I would suggest booking a hotel that is within walking distance of the festival, because it’s easy and convenient. You won’t have to battle for space in the crowded subway trains. We always stay at the Marc Munchen (read Trip Advisor reviews), which is an affordable luxury, adults-only hotels that is just 5 blocks (15 minute walk) from the Wiesn.
It’s a very convenient location (near restaurants, stores, train station) and really comfortable. You will also appreciate how quiet it is compared to lower-cost or budget hotels nearby. Another option, if the Marc Munich is booked is the Sofitel Munich Bayerpost.
If you can’t stay within walking distance, at least stay as close to the subway line as possible. The Hauptbahnhof (main train station) is within walking distance for the Wiesn. You could stay a few stops away and still have an easy time getting to the festival. I recommend staying at the Westin Grand Munich.
Getting Into Oktoberfest – Do You Need Tickets for Oktoberfest?
Entrance to Oktoberfest is free. You do not need a ticket to attend Oktoberfest. You can go on any rides you want, walk around the fairgrounds, eat all the food, and you can go into any beer tents or gardens that are open.
I say “open” because most of the tents fill up to capacity and you will then have to have a table reservation to get in. Before the tents fill up, especially during the day time hours, you can go right in.
If you want to go into one of the big beer tents during the busy hours, you will need to have Oktoberfest beer tent reservations.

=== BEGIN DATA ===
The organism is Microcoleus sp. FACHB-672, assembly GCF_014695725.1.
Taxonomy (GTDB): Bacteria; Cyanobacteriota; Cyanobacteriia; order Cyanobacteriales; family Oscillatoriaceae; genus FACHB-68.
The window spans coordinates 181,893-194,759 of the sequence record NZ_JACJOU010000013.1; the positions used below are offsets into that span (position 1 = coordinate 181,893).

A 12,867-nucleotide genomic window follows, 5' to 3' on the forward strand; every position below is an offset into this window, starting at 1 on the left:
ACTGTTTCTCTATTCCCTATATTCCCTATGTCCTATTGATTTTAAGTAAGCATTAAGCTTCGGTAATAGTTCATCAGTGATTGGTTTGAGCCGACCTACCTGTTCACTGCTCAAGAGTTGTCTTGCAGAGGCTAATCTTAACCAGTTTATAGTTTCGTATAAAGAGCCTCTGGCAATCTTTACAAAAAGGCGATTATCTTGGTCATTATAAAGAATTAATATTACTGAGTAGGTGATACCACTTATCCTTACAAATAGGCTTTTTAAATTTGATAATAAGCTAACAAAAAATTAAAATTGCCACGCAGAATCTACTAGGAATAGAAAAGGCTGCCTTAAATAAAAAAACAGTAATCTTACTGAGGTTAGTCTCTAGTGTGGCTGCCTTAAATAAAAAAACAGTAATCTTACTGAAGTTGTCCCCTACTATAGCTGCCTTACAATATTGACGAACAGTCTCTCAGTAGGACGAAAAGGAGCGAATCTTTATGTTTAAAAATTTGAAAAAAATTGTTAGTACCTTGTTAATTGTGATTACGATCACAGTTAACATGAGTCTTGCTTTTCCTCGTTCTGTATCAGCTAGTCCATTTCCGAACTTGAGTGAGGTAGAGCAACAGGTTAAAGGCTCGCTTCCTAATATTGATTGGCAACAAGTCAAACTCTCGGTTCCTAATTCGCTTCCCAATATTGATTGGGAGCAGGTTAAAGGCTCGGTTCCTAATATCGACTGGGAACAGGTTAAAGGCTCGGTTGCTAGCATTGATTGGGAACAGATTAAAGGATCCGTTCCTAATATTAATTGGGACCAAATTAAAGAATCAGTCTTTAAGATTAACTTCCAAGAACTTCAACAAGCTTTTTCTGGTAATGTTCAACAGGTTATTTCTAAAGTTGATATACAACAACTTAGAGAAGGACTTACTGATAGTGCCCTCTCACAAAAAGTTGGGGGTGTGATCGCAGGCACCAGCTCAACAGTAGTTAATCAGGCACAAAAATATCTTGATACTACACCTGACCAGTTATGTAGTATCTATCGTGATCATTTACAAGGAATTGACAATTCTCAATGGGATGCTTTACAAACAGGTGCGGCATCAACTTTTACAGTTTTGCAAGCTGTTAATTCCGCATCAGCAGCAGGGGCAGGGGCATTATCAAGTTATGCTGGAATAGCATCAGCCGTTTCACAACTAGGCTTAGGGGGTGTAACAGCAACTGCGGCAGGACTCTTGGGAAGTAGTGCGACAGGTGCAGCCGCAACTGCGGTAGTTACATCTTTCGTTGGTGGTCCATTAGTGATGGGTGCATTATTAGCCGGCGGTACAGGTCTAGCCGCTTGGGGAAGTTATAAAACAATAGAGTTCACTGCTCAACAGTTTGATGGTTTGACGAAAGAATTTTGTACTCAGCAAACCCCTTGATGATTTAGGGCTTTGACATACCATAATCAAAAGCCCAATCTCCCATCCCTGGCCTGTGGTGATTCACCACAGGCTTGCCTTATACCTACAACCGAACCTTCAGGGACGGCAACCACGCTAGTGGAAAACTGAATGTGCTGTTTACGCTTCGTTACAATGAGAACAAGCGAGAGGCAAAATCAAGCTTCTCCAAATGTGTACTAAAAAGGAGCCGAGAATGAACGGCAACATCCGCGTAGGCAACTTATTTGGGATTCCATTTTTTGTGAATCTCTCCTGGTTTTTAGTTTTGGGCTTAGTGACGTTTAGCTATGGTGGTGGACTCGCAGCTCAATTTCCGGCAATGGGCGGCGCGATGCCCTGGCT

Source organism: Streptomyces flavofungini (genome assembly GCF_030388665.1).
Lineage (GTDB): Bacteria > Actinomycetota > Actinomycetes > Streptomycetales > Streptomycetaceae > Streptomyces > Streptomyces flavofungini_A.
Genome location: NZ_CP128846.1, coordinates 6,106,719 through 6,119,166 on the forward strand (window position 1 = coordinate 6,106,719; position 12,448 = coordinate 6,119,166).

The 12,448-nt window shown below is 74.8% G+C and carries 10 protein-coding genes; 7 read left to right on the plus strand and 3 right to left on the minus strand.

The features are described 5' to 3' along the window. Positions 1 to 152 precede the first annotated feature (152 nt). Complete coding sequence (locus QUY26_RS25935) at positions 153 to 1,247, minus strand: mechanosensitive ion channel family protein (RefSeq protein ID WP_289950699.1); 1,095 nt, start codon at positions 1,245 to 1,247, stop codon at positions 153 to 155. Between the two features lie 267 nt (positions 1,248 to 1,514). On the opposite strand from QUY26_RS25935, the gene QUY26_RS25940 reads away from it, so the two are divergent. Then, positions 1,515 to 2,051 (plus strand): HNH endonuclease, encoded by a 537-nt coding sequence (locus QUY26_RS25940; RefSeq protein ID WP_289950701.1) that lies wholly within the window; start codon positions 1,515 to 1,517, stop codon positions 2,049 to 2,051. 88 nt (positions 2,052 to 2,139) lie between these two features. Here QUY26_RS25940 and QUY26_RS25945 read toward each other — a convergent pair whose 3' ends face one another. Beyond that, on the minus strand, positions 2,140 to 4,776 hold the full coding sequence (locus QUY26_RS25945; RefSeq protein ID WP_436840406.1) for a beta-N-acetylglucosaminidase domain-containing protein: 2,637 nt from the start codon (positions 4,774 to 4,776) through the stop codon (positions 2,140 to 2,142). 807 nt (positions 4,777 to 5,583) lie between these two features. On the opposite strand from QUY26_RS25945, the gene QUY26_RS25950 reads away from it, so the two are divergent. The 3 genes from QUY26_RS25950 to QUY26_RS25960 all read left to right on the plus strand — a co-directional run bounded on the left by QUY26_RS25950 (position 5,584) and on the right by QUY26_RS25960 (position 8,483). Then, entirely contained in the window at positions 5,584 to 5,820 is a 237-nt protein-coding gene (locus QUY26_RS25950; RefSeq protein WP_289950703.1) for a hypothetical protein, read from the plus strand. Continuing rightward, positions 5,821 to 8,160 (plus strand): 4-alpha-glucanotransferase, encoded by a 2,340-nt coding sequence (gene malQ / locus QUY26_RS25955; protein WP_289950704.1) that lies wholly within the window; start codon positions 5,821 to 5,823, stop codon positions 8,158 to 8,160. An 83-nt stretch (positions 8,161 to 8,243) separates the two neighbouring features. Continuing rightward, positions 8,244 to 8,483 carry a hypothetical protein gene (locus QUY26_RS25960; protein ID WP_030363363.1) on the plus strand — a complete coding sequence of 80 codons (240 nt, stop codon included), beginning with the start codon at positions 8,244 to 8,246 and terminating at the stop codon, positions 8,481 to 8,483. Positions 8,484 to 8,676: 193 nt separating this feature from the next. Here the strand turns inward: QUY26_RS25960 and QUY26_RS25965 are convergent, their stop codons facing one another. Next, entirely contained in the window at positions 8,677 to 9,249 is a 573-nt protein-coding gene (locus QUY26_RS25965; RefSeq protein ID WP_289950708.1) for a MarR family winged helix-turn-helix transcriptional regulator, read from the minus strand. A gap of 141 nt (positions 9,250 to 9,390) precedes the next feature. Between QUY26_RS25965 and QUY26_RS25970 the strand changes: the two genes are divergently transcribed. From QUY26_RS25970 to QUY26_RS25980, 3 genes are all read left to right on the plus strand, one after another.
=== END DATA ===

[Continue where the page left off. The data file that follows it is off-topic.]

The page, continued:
As we were planning our trip to Oktoberfest, I was worried that we wouldn’t be able to enjoy it without table reservations. I figured we wouldn’t be able to get into any of the big tents. Or we’d have to sweet talk some (hopefully friendly) Germans to let us share their table. Now that I’ve been and have seen the tents first hand, I understand it better.
You won’t have any trouble getting into a tent during the weekdays before around 6pm. On Fridays, it might be more difficult starting around 4pm. On weekends, getting a table is a different story. Tables get filled up sometimes as early as noon and the doors to the tents are closed, allowing no entry. And some very popular tents are reservation only almost all the time.
If you avoid weekends, you’ll be just fine getting in. If you choose to go on a weekend, you will have a difficult time getting in without a reservation. The best strategy is to enter a tent and look for non-reserved tables. If you find one and there’s space available, just sit down.
If you don’t find one, wander around looking like you’re lost and a waitress will likely take pity on you and lead you to a free seat. This was the case for us in both the Paulaner and Spatenbrau tents. If you go on a weekday around 11am, many of the tents will look like the one pictured below. That picture was taken on one of the busiest Fridays of the festival, but at 11am, when the crowds are not nearly as big. Plenty of seating available.
Oktoberfest Beer Tents
There are currently 14 beer tents. The big tents are where you’ll find the Big Six brewing companies of Munich. You can choose your favorite tent based on the atmosphere, the beer that’s served, or the ease of getting in.
I like the Hacker-Pschorr tent that features a really cool cloud design.
The most famous tent is Schottenhamel because it’s where the mayor taps the first keg. It has a good combination of party atmosphere with civilized behavior.
The biggest tent is Hofbräu-Festhalle which seats nearly 11,000 people and is impossible to get into after around 4pm.
The liveliest tents are Lowenbrau, Hacker and Hofbräu, while the Hippodrome has a young, spring break vibe.
If you don’t want to be downing liters of beer all day, there’s a tent for wine lovers called Weinzelt.
Kafer’s is the tent for gourmands and celebrities and it’s open later than the others.
The Fischer Vroni tent veers away from the traditional pork dishes and serves iconic fish on a stick.
Tips for Finding Non-Reserved Seats in a Tent